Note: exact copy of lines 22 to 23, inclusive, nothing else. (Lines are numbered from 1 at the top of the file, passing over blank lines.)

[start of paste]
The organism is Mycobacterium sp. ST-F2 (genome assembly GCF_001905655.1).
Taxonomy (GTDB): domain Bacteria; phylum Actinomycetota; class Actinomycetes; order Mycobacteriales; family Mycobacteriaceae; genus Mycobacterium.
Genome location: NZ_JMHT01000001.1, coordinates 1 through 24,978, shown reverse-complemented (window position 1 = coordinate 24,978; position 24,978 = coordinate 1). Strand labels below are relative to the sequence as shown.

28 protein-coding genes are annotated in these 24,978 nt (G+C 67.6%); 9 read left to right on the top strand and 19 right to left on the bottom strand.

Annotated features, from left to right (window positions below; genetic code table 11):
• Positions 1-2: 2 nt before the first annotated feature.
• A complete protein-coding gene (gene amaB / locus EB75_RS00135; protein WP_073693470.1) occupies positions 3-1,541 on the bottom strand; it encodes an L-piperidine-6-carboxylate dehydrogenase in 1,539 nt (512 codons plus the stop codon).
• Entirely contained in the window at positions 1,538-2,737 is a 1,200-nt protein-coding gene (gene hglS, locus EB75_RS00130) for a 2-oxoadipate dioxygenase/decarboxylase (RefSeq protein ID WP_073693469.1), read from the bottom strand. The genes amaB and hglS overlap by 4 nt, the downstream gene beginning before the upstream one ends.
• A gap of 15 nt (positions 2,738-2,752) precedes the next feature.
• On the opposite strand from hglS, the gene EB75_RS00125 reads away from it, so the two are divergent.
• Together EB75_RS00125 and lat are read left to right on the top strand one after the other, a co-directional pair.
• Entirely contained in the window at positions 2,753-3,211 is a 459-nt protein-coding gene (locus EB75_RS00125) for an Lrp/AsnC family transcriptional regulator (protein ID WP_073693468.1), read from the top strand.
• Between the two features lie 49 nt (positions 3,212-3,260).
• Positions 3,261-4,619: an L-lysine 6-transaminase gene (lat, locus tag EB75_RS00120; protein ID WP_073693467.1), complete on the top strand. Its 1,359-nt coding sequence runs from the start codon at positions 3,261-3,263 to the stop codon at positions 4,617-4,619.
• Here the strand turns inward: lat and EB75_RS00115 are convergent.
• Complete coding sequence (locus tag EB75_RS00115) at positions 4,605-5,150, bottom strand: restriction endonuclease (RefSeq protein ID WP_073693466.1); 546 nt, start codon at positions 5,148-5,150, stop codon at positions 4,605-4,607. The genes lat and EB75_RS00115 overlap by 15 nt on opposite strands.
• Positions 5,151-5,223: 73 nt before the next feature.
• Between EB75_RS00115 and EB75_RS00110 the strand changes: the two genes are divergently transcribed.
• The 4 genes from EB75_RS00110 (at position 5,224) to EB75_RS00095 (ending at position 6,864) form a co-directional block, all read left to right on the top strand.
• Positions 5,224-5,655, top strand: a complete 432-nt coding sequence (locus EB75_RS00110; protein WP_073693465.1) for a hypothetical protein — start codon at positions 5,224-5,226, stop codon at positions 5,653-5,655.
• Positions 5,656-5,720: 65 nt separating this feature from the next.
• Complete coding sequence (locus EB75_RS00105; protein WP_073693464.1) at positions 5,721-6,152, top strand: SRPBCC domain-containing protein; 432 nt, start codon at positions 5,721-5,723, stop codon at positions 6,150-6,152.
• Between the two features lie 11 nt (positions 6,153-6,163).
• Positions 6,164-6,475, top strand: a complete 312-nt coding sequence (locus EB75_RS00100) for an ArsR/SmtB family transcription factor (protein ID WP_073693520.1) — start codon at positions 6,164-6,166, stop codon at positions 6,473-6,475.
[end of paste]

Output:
• Complete coding sequence (locus EB75_RS00105; protein WP_073693464.1) at positions 5,721-6,152, top strand: SRPBCC domain-containing protein; 432 nt, start codon at positions 5,721-5,723, stop codon at positions 6,150-6,152.
• Between the two features lie 11 nt (positions 6,153-6,163).